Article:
The International Violence Against Women Act of 2010 (I-VAWA) and Undocumented Immigrants in the United States – Nia Parson
On February 4, 2010, the US House of Representatives and Senate introduced the International Violence Against Women Act of 2010 (I-VAWA 2010; S. 2982 and H.R. 4594). Here, I raise the question of what the potential implications of the I-VAWA are for women in positions like Silvia (a pseudonym), whom I interviewed in my research on immigrant women’s experiences of domestic violence and help-seeking in the US. Silvia, who had migrated from Mexico to the US in the mid-1990s with a coyote in order to provide a better life for her family, told me:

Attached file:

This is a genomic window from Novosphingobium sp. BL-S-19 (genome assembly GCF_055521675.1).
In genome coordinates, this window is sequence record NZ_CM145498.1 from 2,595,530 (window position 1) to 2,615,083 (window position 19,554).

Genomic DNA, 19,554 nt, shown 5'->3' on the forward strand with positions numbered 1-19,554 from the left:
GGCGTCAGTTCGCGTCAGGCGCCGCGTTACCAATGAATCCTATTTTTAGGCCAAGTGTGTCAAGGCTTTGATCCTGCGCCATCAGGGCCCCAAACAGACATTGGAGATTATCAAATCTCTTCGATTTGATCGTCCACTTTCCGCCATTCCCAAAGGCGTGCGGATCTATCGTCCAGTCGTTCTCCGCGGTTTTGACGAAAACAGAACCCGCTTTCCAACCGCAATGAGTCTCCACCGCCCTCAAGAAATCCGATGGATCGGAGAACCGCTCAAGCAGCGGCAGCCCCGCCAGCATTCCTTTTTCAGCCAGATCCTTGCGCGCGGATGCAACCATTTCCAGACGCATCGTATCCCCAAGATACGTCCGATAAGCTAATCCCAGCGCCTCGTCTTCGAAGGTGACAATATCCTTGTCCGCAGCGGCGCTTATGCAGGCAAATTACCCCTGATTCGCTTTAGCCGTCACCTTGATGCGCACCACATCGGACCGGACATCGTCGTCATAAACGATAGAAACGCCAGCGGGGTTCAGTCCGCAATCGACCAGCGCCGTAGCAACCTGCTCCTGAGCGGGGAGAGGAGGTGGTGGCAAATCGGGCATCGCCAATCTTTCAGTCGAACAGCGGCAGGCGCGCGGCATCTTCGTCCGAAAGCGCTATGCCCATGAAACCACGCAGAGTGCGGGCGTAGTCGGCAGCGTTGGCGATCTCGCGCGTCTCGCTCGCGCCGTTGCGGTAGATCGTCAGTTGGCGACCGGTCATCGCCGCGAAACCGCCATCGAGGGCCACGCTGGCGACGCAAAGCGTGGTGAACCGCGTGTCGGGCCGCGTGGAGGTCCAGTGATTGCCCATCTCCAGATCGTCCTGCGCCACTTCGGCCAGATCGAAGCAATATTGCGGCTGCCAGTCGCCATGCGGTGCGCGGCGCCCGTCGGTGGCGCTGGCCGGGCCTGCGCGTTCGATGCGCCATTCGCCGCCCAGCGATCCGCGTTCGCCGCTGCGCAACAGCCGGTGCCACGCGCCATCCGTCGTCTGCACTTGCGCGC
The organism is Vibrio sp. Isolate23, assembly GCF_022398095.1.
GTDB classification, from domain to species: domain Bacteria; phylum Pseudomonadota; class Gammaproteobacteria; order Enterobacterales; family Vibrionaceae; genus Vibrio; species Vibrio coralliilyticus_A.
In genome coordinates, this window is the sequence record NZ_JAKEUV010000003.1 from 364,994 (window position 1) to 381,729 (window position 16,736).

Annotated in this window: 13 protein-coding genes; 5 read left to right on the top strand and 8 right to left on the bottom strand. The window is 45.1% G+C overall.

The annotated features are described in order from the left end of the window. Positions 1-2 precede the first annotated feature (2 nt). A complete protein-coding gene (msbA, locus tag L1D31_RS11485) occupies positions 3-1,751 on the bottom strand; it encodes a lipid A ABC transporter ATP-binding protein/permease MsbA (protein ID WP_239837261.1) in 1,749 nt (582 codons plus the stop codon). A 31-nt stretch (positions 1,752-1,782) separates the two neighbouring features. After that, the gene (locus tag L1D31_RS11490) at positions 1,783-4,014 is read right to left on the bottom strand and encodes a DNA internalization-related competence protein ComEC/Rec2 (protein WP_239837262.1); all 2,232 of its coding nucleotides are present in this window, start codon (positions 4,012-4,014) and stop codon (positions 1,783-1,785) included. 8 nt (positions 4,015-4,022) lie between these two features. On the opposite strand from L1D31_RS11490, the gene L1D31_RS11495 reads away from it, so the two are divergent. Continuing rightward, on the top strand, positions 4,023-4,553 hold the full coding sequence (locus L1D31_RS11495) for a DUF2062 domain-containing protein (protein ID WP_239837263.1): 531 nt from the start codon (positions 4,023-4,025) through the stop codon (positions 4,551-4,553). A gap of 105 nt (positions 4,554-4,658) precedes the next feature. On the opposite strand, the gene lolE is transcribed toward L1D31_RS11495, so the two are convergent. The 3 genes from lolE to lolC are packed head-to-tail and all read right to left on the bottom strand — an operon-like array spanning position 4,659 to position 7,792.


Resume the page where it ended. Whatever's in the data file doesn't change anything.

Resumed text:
I think that the simple fact of being in a new country is something very difficult…When I came here I started to work. Sometimes we didn’t have anything to eat. We didn’t have any clothes to wear. When I arrived here, I didn’t speak the language. I missed Mexico. And then I met this person who is the father of my children, and we started to go out. From the beginning there was abuse…I was trapped. I didn’t know what to do. I said ‘I love him. I love him.’ And everyone told me that he wasn’t a good person, that maybe he used drugs. Six years of abuse, of beatings passed by.